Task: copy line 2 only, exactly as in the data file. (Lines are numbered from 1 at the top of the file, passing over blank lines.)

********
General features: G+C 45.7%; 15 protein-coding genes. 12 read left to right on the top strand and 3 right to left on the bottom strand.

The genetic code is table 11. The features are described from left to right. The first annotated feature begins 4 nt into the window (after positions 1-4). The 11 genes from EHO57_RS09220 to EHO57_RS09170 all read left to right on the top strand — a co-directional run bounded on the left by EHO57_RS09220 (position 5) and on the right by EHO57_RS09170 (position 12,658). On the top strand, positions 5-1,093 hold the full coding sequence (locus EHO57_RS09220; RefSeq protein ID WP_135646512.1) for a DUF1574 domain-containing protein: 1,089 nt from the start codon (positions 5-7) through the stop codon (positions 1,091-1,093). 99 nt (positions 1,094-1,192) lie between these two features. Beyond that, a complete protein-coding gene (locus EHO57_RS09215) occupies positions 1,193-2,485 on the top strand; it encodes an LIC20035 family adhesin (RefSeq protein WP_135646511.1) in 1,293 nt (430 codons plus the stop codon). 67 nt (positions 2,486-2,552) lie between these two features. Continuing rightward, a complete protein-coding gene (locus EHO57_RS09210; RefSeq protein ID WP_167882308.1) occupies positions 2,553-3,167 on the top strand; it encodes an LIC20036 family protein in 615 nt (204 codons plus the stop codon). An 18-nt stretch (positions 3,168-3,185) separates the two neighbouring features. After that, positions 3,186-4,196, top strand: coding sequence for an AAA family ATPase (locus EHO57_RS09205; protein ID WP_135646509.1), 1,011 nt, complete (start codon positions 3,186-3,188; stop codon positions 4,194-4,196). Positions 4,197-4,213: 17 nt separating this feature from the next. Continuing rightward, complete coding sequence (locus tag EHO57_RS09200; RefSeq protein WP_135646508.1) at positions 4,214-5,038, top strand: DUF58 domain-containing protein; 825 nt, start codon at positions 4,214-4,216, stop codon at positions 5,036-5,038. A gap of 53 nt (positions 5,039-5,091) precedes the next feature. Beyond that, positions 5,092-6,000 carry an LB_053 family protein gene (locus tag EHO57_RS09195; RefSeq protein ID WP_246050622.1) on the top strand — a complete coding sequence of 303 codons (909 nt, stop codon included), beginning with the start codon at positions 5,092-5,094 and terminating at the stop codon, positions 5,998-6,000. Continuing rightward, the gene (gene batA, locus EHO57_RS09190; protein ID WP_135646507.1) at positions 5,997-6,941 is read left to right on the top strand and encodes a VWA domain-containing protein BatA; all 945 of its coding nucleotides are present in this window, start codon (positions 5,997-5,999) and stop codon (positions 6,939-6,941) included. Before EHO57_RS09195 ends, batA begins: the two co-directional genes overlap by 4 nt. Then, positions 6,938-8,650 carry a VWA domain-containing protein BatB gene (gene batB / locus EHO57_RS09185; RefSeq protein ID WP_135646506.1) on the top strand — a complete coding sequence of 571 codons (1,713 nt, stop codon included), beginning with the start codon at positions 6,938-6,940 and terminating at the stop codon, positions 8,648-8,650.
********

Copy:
The genetic code is table 11. The features are described from left to right. The first annotated feature begins 4 nt into the window (after positions 1-4). The 11 genes from EHO57_RS09220 to EHO57_RS09170 all read left to right on the top strand — a co-directional run bounded on the left by EHO57_RS09220 (position 5) and on the right by EHO57_RS09170 (position 12,658). On the top strand, positions 5-1,093 hold the full coding sequence (locus EHO57_RS09220; RefSeq protein ID WP_135646512.1) for a DUF1574 domain-containing protein: 1,089 nt from the start codon (positions 5-7) through the stop codon (positions 1,091-1,093). 99 nt (positions 1,094-1,192) lie between these two features. Beyond that, a complete protein-coding gene (locus EHO57_RS09215) occupies positions 1,193-2,485 on the top strand; it encodes an LIC20035 family adhesin (RefSeq protein WP_135646511.1) in 1,293 nt (430 codons plus the stop codon). 67 nt (positions 2,486-2,552) lie between these two features. Continuing rightward, a complete protein-coding gene (locus EHO57_RS09210; RefSeq protein ID WP_167882308.1) occupies positions 2,553-3,167 on the top strand; it encodes an LIC20036 family protein in 615 nt (204 codons plus the stop codon). An 18-nt stretch (positions 3,168-3,185) separates the two neighbouring features. After that, positions 3,186-4,196, top strand: coding sequence for an AAA family ATPase (locus EHO57_RS09205; protein ID WP_135646509.1), 1,011 nt, complete (start codon positions 3,186-3,188; stop codon positions 4,194-4,196). Positions 4,197-4,213: 17 nt separating this feature from the next. Continuing rightward, complete coding sequence (locus tag EHO57_RS09200; RefSeq protein WP_135646508.1) at positions 4,214-5,038, top strand: DUF58 domain-containing protein; 825 nt, start codon at positions 4,214-4,216, stop codon at positions 5,036-5,038. A gap of 53 nt (positions 5,039-5,091) precedes the next feature. Beyond that, positions 5,092-6,000 carry an LB_053 family protein gene (locus tag EHO57_RS09195; RefSeq protein ID WP_246050622.1) on the top strand — a complete coding sequence of 303 codons (909 nt, stop codon included), beginning with the start codon at positions 5,092-5,094 and terminating at the stop codon, positions 5,998-6,000. Continuing rightward, the gene (gene batA, locus EHO57_RS09190; protein ID WP_135646507.1) at positions 5,997-6,941 is read left to right on the top strand and encodes a VWA domain-containing protein BatA; all 945 of its coding nucleotides are present in this window, start codon (positions 5,997-5,999) and stop codon (positions 6,939-6,941) included. Before EHO57_RS09195 ends, batA begins: the two co-directional genes overlap by 4 nt. Then, positions 6,938-8,650 carry a VWA domain-containing protein BatB gene (gene batB / locus EHO57_RS09185; RefSeq protein ID WP_135646506.1) on the top strand — a complete coding sequence of 571 codons (1,713 nt, stop codon included), beginning with the start codon at positions 6,938-6,940 and terminating at the stop codon, positions 8,648-8,650.